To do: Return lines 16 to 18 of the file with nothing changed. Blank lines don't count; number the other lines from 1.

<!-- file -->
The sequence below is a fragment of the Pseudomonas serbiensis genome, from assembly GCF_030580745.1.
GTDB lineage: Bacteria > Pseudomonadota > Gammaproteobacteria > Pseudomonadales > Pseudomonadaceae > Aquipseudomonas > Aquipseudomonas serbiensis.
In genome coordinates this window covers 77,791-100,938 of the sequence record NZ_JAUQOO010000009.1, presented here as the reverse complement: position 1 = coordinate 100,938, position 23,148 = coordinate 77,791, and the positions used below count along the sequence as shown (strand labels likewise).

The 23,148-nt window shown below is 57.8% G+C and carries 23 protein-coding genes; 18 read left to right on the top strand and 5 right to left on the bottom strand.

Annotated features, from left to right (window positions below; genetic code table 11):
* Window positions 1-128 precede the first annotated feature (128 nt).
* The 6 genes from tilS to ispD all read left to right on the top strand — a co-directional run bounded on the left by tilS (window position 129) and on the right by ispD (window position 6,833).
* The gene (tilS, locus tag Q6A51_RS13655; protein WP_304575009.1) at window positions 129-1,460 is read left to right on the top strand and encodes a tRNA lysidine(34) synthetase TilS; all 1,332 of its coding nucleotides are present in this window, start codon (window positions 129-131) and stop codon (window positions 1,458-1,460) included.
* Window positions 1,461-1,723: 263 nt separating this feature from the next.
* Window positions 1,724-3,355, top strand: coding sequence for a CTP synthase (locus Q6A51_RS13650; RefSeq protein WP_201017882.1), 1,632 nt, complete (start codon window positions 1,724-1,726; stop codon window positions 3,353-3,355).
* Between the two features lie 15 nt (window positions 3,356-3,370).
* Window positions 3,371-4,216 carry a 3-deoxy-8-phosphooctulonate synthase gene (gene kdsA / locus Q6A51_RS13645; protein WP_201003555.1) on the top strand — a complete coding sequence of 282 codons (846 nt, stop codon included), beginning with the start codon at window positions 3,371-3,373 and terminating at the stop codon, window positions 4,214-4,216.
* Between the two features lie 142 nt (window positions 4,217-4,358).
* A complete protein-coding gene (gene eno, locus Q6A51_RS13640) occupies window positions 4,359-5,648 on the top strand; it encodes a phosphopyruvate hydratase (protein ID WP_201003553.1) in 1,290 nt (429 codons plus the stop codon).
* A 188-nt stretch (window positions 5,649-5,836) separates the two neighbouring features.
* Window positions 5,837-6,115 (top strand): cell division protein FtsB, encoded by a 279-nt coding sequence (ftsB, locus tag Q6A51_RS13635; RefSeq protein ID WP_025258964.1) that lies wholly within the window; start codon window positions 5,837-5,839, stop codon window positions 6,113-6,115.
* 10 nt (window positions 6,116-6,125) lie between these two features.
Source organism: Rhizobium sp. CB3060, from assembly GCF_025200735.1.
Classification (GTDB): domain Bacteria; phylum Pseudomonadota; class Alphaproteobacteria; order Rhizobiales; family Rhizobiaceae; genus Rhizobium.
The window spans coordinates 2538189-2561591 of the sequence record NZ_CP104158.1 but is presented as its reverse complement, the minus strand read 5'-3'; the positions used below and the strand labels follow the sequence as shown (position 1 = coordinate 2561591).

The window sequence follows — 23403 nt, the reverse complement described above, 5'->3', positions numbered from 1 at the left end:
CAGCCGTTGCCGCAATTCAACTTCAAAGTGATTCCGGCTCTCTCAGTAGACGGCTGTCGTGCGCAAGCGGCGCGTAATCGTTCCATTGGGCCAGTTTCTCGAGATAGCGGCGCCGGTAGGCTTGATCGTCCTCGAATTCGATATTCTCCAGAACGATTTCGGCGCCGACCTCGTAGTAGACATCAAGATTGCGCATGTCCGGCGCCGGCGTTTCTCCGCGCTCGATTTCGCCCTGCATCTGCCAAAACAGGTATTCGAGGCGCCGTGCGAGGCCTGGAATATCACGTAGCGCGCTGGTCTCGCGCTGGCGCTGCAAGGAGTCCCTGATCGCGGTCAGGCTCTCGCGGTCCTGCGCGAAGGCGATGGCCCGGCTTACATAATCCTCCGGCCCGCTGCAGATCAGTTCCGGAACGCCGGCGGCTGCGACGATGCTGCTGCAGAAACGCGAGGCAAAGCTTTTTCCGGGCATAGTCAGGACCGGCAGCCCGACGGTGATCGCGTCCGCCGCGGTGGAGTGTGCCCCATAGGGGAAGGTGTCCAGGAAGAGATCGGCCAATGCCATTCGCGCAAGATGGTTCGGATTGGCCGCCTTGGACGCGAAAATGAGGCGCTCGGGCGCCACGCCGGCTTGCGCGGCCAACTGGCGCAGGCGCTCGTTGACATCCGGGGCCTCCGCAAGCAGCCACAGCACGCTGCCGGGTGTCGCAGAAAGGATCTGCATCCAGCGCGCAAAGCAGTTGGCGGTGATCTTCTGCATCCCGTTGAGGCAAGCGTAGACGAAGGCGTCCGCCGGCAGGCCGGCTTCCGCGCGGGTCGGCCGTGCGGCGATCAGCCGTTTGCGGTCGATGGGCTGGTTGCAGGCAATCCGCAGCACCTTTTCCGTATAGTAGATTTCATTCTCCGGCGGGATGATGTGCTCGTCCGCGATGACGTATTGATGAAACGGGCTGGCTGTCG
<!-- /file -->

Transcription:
* Window positions 5,837-6,115 (top strand): cell division protein FtsB, encoded by a 279-nt coding sequence (ftsB, locus tag Q6A51_RS13635; RefSeq protein ID WP_025258964.1) that lies wholly within the window; start codon window positions 5,837-5,839, stop codon window positions 6,113-6,115.
* 10 nt (window positions 6,116-6,125) lie between these two features.
Source organism: Rhizobium sp. CB3060, from assembly GCF_025200735.1.